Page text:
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Time Tested: Arc’teryx Trino Jacket and Tights

Midweight layers that take the thinking out of cold weather running.

Arcteryx Trino Jacket

The Claim: Arc’teryx says this midweight top and bottom takes the thinking out of cold weather running. The fabric technology, Gore Windstopper, uses a light inner membrane designed to stay breathable while resisting windy, cool, and damp conditions.


Field Test: Winter running in the mountains is gear intensive. Outer layers must be light, water resistant, and moisture-wicking; warm for the first mile, but breathable as you heat up. A mid-November storm made for ideal testing conditions. It was snowing with the temperature lingering in the 30s when I took off from the bottom of Vail Mountain. I ran intervals, so several minutes of uphill sprinting followed by a couple minutes rest. I heat up quickly, but I stayed dry and comfortable with a light, sweat-wicking layer under the jacket, and bare legs beneath the tights. Both top and bottom leave room for a layer, and the loose ankle on the tights fits over shoes. After intervals, I trotted back through fresh snow, now mostly packed down. I kept my car key securely in one of the two side hip pockets; an angled rear pocket kept my phone in place, attached to my headphones through a convenient media port. The details keep accessories within reach, but this kit stands out because of its truly moisture-and wind-resistant, lightweight, quick-drying fabric. The stretch makes it easy to move, and the jacket’s full front zip, with chin guard and wind flap, kept my cheeks, chin, and nose protected.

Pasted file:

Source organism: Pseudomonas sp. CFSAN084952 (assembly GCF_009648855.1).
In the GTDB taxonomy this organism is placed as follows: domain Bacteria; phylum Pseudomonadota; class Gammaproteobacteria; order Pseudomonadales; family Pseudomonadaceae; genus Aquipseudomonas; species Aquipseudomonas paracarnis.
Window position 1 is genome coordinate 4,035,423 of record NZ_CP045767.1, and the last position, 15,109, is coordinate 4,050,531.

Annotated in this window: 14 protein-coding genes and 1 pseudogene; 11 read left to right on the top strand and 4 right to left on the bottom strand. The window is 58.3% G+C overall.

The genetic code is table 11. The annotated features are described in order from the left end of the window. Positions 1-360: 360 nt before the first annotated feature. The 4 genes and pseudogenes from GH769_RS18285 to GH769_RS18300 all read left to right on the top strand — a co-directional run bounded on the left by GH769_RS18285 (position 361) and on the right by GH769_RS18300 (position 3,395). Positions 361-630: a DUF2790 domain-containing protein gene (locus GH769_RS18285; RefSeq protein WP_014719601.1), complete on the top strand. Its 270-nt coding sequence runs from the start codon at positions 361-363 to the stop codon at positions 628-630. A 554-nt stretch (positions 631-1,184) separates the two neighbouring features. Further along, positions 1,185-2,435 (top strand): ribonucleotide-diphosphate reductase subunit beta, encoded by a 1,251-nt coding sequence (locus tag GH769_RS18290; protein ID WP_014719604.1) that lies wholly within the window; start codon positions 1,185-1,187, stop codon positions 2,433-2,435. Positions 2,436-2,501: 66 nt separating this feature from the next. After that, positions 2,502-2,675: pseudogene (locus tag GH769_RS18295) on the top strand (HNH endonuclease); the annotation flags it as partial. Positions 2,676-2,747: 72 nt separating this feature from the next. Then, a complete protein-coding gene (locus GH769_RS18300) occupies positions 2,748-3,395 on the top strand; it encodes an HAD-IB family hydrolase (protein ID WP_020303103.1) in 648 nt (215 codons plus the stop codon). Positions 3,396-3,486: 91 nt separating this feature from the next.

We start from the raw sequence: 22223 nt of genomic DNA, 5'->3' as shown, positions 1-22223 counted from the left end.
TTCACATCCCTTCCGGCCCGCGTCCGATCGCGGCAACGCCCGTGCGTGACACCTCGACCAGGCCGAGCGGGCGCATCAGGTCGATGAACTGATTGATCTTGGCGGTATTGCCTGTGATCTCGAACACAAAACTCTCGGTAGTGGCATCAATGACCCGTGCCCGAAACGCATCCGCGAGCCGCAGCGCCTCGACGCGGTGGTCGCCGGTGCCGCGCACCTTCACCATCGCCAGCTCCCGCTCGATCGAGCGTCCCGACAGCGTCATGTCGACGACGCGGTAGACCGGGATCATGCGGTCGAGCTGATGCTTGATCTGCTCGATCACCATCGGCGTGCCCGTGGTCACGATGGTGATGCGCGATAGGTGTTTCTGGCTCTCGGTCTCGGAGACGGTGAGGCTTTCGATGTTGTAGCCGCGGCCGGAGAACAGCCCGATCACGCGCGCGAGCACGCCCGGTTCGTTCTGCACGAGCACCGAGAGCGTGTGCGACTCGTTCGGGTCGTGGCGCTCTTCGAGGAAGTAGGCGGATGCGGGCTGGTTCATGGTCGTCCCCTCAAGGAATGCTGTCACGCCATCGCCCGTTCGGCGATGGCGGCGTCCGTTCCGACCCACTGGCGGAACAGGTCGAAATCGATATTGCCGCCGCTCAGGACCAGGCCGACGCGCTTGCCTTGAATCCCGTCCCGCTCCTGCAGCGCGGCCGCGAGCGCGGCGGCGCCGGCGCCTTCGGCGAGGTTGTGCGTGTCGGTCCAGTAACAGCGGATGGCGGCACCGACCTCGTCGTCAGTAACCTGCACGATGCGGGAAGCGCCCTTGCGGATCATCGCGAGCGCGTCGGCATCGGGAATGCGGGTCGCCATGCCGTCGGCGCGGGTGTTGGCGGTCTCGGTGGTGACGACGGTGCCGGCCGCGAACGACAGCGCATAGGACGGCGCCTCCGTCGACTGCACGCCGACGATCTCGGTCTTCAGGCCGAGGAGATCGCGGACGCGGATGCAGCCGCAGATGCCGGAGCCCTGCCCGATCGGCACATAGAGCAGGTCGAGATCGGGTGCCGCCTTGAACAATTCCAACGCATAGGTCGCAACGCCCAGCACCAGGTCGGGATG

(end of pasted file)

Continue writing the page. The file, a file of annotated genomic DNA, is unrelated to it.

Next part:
Why It’s Timeless: Sweating hard in snow and freezing temps doesn’t work if you’re wet. This kit excels in temperature regulation for long or short winter endurance sessions. $225 (jacket) and $149 (pants); arcteryx.com   —Kim Fuller

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